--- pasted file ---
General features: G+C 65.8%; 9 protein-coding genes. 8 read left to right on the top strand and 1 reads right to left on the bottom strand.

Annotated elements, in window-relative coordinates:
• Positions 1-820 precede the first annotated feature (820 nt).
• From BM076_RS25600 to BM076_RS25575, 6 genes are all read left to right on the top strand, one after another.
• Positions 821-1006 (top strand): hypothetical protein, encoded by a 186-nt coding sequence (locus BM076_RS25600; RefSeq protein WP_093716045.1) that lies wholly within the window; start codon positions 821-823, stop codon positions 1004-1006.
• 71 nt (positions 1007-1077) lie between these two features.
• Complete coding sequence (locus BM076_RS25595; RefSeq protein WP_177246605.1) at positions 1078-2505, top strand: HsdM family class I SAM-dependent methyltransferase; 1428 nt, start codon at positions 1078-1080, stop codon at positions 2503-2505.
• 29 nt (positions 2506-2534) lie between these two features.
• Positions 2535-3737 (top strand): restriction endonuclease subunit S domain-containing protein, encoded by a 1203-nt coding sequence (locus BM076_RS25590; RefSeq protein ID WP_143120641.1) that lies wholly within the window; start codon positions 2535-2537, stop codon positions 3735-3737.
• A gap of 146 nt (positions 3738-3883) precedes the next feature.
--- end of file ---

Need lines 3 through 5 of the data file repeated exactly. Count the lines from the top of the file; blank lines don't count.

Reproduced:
• Positions 1-820 precede the first annotated feature (820 nt).
• From BM076_RS25600 to BM076_RS25575, 6 genes are all read left to right on the top strand, one after another.
• Positions 821-1006 (top strand): hypothetical protein, encoded by a 186-nt coding sequence (locus BM076_RS25600; RefSeq protein WP_093716045.1) that lies wholly within the window; start codon positions 821-823, stop codon positions 1004-1006.